As someone who enjoyed the early aughts series Roswell, at least until it became a little too convoluted, I was cautiously excited when I heard about the reboot. And then I watched the trailer and was like, “Wait, is this the same story?” Well, kinda.
Whereas the original series is about what happens after high school student Liz Parker finds out her classmate Max Evans is, well, an actual alien, the reboot shifts things a bit. Liz is now Liz Ortecho (Jeanine Mason), and she and Max (Nathan Parsons) are both adults.
Yeah. See? If you never heard the story (and you missed the reference in my review of Project Blue Book last week), it goes like this. In the summer of 1947, something fell to earth in a rural area outside Roswell. Although the most official story is that it was just a weather balloon, Ufologists have long maintained that it was something else–something more like a close encounter.
So that brings us to modern-day Roswell, where Liz has returned to her hometown after her medical research job lost its funding. Her parents, both undocumented immigrants, run the Crashdown Cafe, where they serve dishes like Men in Blackened Salmon and the employees wear antennae headbands. (I wanna go there so bad.)
On her way back into town, she’s stopped at an ICE checkpoint, where she runs into her former high school classmate, Max, who’s now a sheriff’s deputy. It’s clear from their brief run-in that their history includes more than just biology lab. There are feelings here. (Again, see the poster.)
Max stops by the Crashdown after closing later to tell Liz that one of her running lights is out. That’s where Liz is injured when the cafe is shot up by an unknown person. Max, seeing her bleeding out from a chest wound, wastes no time–he heals her with the touch of his hand, then splatters ketchup all over the wound. And Liz would have believed that story, maybe, if she didn’t have a bullet hole in her uniform.
When Max’s sister Isobel (Lily Cowles) and their friend Michael (Michael Vlamis)–also both aliens–find out what Max has done, how he’s risked exposure for them all, they’re predictably furious. It’s never a good time for people to find out you’re a little green man, but it’s especially bad now, what with ICE running checks for terrestrial undocumented immigrants and the Air Force poking around the patch of desert Michael’s been calling home.
Not that Liz has it any better. When her older sister Rosa was a teenager, she got into drugs–Liz thinks to quiet the mental illness she inherited from their mother. One day, Rosa apparently drove under the influence and in a crash, killed herself and two other girls. Ever since then, the Ortecho family has been harassed–hence (maybe) the shooting.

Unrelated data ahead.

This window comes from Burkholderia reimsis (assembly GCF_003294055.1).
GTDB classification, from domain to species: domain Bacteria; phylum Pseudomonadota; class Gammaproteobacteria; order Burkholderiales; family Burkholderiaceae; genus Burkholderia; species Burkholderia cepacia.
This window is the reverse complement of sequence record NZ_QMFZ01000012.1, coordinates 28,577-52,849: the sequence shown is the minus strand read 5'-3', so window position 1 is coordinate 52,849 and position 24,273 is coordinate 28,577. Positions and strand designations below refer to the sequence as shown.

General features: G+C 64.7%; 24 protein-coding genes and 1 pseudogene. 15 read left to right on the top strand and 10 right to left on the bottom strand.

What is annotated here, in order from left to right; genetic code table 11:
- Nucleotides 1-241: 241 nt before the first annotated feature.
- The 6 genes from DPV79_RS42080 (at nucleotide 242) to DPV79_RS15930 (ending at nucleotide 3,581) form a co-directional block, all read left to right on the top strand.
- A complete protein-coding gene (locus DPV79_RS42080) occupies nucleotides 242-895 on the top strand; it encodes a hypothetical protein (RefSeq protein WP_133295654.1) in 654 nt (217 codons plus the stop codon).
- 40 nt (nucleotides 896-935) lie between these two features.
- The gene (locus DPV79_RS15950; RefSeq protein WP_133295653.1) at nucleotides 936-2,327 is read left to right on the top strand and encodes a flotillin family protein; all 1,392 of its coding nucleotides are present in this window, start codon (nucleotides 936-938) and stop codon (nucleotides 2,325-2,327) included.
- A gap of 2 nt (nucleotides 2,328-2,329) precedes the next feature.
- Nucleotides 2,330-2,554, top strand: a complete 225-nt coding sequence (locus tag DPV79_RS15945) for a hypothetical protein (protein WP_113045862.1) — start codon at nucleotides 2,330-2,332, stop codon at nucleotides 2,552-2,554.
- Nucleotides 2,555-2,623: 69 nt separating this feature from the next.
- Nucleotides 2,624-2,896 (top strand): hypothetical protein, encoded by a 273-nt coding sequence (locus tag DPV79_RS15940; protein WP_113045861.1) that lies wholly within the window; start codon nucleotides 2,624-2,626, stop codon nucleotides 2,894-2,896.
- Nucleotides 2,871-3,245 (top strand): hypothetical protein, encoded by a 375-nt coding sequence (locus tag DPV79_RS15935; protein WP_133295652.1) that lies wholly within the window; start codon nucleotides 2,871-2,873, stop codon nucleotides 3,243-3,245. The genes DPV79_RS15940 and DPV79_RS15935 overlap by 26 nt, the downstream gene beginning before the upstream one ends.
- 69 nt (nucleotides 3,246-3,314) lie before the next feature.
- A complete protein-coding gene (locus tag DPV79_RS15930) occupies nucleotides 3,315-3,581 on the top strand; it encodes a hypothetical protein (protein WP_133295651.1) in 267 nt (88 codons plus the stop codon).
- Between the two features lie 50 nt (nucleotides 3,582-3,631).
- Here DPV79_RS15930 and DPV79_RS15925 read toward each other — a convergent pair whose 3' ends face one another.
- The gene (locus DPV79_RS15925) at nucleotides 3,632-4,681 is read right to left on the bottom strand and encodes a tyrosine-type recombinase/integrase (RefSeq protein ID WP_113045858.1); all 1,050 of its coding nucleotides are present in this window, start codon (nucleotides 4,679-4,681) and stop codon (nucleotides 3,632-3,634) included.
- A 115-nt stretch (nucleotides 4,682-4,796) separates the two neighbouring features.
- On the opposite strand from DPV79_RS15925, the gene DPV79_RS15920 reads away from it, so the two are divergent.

And speaking of that mental illness, Liz is terrified she’ll develop one herself, so she visits her doctor ex-boyfriend Kyle (Michael Trevino)–also the sheriff’s son–at the hospital, because she’s sure she was shot. When the exam finds no evidence of that, it only heightens her fear of hallucination.
So she sneakily obtains a cell sample from Max, while he frets about telling her the truth. Isobel is adamant that Liz can’t know and he can’t ever have a relationship with her, which seems kind of selfish. Yes, it’s a really bad idea, but…Isobel is married. To a human. Why can’t Max stop brooding and have an attempt at a happily-ever-after?
*cut to Liz making out with Kyle in the parking lot of townie bar The Wild Pony*
So there are clearly feelings there, too. Liz cuts the kissing short, which is a good thing because she now has a shimmery rainbow handprint on her chest. That’s unfortunate, because Kyle saw it, too, and before his dad died, he kept repeating, “If you see the handprint, go to Manes.” That’s…specific.
Manes, by the way, is Jesse Manes (Trevor St. John), an Air Force guy [sorry, I don’t know his rank], whose son Alex (Tyler Blackburn) is also an airman. And a former paramour of Michael’s. The elder Manes shows Kyle “Project Shepherd,” which I guess is the latest successor to Project Blue Book and the like. It turns out that it was not a weather balloon that crashed in Roswell–it was a ship, and the USAF knows that at least one entity onboard survived.
Meanwhile, Max is showing Liz the gestation pods, where he, Isobel, and Michael stayed for decades following the crash. Then one day in the late 90s, they were “born” as young children, who were found wandering the desert. Max and Isobel were adopted, while Michael languished in the foster care system. Max fell for Liz pretty much as soon as he saw her–when they were kids–and then when she was going to leave town after high school, it seems as though Isobel wiped her memories so Max wouldn’t leave, too.
So while the elder Manes is going on about how these illegal aliens are killers (while his son is kissing one of them), Liz is dancing with her friend Maria (Heather Hemmens), and Isobel is revealing that Rosa’s death had something more to do with the extraterrestrials than extracurricular activities. Uh-oh. Things just got more complicated, didn’t they?
8/10 – Although I was initially wary of the changes made to the original storyline, having watched the show now, I think they were smart. Making Liz and Max (and everyone) adults gives them greater freedom to move around (and get into trouble). It also makes them more cognizant of the real-life issues around them (see also: ICE, among other things). The world has changed a lot since 1947 (and 1999), but some things, unfortunately, haven’t changed fast enough.